This sonata is exceptionally great music—it is, indeed, the greatest music composed by an American, and the most deeply and essentially American in impulse and implication.[10]

When Kirkpatrick gave a further performance of the sonata at the Town Hall the following month, it was reviewed by multiple mainstream publications, including Time, The New York Sun, and The New Yorker. It marked a turning point in the public recognition of Ives and his works.[11] It also marked a turning point in Kirkpatrick's own career, much of which was subsequently devoted to collaborating with Ives and documenting his work. Over his entire career, Kirkpatrick made two recordings, five editions, and hundreds of performances of the Concord Sonata.[12]

Marriage and the Cornell years[edit]

In January 1940 Kirkpatrick met his future wife, the soprano Hope Miller, when he was engaged to replace her accompanist for a recital tour. The couple married in June of that year and in the early years of their marriage continued to give joint recitals.[7] One of the most notable of these took place January 1943 at Town Hall in New York, when they gave the New York premieres of Aaron Copland's Piano Sonata and Roy Harris's "Cradle' Song" juxtaposed with works by Purcell, Bach and Beethoven.[13] The recital was reviewed by Virgil Thomson in the New York Herald Tribune who wrote:

The beauty and variety of tone, the impeccable mechanism, and the noble, architectonic conception were great pianism and great musicianship. It is not customary to compare the work of local artists favorably with that of the foreign-born great, but I cannot refrain from doing so in this case, because it seemed to me that Mr. Kirkpatrick was playing the piano as it is not often played by anybody.[14]

From 1942 until 1943 Kirkpatrick was the head of the music department at Monticello College in Illinois (now Lewis and Clark Community College). He then served as an associate professor at Mt. Holyoke College until 1946 when he joined the faculty in the music department of Cornell University. He remained at Cornell until 1968, serving as the head of the music department from 1949 until 1953 and becoming a full professor in 1950. During his time there, he also continued his musical career, conducting the Sage Chapel Choir, (which he led from 1953 to 1957), in a performance of Arthur Honegger's Le roi David in a translation and arrangement by Kirkpatrick, giving recitals, and making several recordings of works by Charles Ives and other 20th-century American composers, including the premiere recordings of Ives's Concord Sonata and Carl Ruggles's Evocations.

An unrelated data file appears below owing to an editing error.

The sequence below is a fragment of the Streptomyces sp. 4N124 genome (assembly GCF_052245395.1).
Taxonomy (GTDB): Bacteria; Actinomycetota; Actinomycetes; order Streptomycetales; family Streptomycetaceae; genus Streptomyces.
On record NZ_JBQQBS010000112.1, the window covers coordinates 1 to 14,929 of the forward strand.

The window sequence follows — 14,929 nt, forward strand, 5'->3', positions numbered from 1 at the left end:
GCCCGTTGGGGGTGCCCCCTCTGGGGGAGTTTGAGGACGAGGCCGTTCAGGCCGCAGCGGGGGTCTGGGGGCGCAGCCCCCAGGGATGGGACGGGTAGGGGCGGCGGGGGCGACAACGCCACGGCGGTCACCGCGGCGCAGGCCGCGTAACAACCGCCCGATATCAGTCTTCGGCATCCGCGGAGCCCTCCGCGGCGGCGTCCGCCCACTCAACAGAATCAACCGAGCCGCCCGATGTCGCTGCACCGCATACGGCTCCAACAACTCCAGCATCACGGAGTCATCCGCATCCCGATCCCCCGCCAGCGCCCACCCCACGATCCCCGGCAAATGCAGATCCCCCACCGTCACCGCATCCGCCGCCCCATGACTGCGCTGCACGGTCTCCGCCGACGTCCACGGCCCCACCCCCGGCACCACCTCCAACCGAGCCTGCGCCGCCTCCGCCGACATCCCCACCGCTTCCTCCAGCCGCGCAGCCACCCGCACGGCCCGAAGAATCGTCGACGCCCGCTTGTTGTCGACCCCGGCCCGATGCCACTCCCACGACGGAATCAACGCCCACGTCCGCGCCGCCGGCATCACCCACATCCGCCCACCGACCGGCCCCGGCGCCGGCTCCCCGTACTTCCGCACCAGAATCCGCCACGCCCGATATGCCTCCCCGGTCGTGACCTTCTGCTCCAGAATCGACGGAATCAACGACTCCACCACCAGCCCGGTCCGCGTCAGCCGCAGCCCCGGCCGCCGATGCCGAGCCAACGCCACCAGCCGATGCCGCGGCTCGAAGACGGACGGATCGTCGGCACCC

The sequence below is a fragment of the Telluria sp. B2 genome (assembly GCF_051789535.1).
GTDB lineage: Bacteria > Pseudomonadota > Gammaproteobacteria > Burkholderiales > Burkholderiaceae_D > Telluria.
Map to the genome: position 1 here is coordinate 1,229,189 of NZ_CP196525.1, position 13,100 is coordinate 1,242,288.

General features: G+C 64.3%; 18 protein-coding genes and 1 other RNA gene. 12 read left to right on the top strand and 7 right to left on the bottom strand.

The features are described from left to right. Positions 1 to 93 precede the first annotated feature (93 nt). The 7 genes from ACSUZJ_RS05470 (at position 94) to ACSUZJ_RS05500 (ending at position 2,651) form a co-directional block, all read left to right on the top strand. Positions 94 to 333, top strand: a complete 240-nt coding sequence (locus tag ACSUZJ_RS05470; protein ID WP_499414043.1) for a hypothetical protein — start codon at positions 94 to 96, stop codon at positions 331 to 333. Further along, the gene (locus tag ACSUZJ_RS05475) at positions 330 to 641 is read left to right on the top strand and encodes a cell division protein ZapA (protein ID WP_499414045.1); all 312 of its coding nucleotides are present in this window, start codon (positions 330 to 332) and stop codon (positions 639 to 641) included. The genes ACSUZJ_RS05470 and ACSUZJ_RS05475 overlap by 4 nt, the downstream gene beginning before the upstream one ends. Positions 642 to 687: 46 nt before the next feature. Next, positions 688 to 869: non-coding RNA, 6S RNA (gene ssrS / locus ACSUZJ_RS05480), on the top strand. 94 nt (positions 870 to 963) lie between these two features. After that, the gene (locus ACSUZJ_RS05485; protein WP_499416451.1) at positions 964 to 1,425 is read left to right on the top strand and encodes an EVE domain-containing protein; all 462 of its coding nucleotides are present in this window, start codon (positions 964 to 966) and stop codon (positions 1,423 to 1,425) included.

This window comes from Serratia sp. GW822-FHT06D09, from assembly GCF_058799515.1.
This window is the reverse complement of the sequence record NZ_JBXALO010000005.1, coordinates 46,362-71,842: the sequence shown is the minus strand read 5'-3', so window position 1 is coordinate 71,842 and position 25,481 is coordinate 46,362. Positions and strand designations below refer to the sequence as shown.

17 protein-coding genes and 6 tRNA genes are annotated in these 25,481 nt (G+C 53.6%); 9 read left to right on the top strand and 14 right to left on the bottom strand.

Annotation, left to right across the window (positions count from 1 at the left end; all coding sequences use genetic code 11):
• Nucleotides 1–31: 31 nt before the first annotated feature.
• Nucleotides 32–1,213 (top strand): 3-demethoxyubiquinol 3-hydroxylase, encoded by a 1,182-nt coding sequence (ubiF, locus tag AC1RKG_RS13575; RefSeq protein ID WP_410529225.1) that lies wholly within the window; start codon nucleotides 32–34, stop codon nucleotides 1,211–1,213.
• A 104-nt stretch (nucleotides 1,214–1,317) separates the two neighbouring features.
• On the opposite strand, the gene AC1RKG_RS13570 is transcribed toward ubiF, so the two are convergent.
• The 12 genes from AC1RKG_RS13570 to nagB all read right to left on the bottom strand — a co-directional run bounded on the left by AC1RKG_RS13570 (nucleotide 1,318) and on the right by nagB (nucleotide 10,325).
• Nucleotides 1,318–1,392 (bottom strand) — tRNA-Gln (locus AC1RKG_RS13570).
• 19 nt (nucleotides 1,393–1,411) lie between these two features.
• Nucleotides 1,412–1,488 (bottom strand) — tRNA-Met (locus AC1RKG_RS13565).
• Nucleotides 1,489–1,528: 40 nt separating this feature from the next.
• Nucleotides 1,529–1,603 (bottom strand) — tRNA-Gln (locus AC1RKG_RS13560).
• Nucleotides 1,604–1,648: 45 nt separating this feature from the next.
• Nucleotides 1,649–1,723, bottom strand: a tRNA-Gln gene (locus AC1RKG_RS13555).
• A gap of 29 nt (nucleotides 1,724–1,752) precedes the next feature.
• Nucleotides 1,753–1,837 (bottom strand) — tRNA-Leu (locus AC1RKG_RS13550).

Below is a list of John Kirkpatrick's recordings.[15] They were all released as LP records. However, some of these recordings (or excerpts from them) appear on CD, including Songs of Charles Ives and Ernst Bacon (CRI, 2007), Charles Ives: Five Violin Sonatas (Musical Heritage Society, 2009), and Complete Music of Carl Ruggles (Other Minds Records, 2012).

  • Charles Ives: Concord Sonata (premiere recording); Columbia Records, 1948
  • Hunter Johnson: Letter to the World, with the Concert Hall Chamber Orchestra conducted by Robert Hull; Concert Hall Society, 195? (recorded 1948)